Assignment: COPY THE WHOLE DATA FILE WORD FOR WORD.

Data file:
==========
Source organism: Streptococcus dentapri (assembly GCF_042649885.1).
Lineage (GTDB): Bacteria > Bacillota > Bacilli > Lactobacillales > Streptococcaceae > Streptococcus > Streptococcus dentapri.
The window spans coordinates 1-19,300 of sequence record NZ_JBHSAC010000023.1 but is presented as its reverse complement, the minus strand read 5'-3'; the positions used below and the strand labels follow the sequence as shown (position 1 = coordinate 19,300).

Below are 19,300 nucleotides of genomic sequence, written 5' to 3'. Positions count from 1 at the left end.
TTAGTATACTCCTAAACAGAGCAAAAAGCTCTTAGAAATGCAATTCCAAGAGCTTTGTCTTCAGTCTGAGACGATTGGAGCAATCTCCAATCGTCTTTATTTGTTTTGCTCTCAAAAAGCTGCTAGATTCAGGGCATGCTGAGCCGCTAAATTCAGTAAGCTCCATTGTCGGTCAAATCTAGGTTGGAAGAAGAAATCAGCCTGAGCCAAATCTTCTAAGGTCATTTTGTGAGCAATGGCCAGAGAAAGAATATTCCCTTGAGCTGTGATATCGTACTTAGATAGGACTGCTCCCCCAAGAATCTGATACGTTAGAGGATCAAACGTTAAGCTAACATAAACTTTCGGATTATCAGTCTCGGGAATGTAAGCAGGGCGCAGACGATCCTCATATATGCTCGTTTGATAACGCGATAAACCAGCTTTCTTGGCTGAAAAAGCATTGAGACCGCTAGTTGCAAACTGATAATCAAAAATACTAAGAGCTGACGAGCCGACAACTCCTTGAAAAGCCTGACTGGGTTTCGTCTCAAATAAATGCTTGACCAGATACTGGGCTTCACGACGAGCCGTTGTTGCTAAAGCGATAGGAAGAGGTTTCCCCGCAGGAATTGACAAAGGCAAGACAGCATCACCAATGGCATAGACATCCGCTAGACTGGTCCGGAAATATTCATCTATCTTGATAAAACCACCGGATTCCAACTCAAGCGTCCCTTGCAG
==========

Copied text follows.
Source organism: Streptococcus dentapri (assembly GCF_042649885.1).
Lineage (GTDB): Bacteria > Bacillota > Bacilli > Lactobacillales > Streptococcaceae > Streptococcus > Streptococcus dentapri.
The window spans coordinates 1-19,300 of sequence record NZ_JBHSAC010000023.1 but is presented as its reverse complement, the minus strand read 5'-3'; the positions used below and the strand labels follow the sequence as shown (position 1 = coordinate 19,300).

Below are 19,300 nucleotides of genomic sequence, written 5' to 3'. Positions count from 1 at the left end.
TTAGTATACTCCTAAACAGAGCAAAAAGCTCTTAGAAATGCAATTCCAAGAGCTTTGTCTTCAGTCTGAGACGATTGGAGCAATCTCCAATCGTCTTTATTTGTTTTGCTCTCAAAAAGCTGCTAGATTCAGGGCATGCTGAGCCGCTAAATTCAGTAAGCTCCATTGTCGGTCAAATCTAGGTTGGAAGAAGAAATCAGCCTGAGCCAAATCTTCTAAGGTCATTTTGTGAGCAATGGCCAGAGAAAGAATATTCCCTTGAGCTGTGATATCGTACTTAGATAGGACTGCTCCCCCAAGAATCTGATACGTTAGAGGATCAAACGTTAAGCTAACATAAACTTTCGGATTATCAGTCTCGGGAATGTAAGCAGGGCGCAGACGATCCTCATATATGCTCGTTTGATAACGCGATAAACCAGCTTTCTTGGCTGAAAAAGCATTGAGACCGCTAGTTGCAAACTGATAATCAAAAATACTAAGAGCTGACGAGCCGACAACTCCTTGAAAAGCCTGACTGGGTTTCGTCTCAAATAAATGCTTGACCAGATACTGGGCTTCACGACGAGCCGTTGTTGCTAAAGCGATAGGAAGAGGTTTCCCCGCAGGAATTGACAAAGGCAAGACAGCATCACCAATGGCATAGACATCCGCTAGACTGGTCCGGAAATATTCATCTATCTTGATAAAACCACCGGATTCCAACTCAAGCGTCCCTTGCAG